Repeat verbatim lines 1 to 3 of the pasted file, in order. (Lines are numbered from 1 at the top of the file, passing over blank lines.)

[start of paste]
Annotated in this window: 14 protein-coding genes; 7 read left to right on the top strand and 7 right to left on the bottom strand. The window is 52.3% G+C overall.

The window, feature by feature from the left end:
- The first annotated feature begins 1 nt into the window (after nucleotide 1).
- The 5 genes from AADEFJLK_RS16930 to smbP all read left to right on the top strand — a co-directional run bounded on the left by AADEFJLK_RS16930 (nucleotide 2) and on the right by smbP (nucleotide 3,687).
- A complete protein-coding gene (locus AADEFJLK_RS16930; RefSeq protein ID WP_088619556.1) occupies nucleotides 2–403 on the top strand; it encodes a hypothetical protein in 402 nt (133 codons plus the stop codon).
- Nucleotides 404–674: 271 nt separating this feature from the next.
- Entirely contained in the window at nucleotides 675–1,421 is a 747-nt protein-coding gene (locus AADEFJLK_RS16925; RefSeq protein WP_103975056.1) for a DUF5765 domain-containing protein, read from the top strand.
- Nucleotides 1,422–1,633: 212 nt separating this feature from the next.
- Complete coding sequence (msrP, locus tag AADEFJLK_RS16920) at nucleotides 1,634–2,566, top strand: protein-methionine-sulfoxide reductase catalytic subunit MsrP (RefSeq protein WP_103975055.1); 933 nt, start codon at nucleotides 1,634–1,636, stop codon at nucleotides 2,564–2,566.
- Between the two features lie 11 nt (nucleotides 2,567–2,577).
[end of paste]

Annotated in this window: 14 protein-coding genes; 7 read left to right on the top strand and 7 right to left on the bottom strand. The window is 52.3% G+C overall.

The window, feature by feature from the left end:
- The first annotated feature begins 1 nt into the window (after nucleotide 1).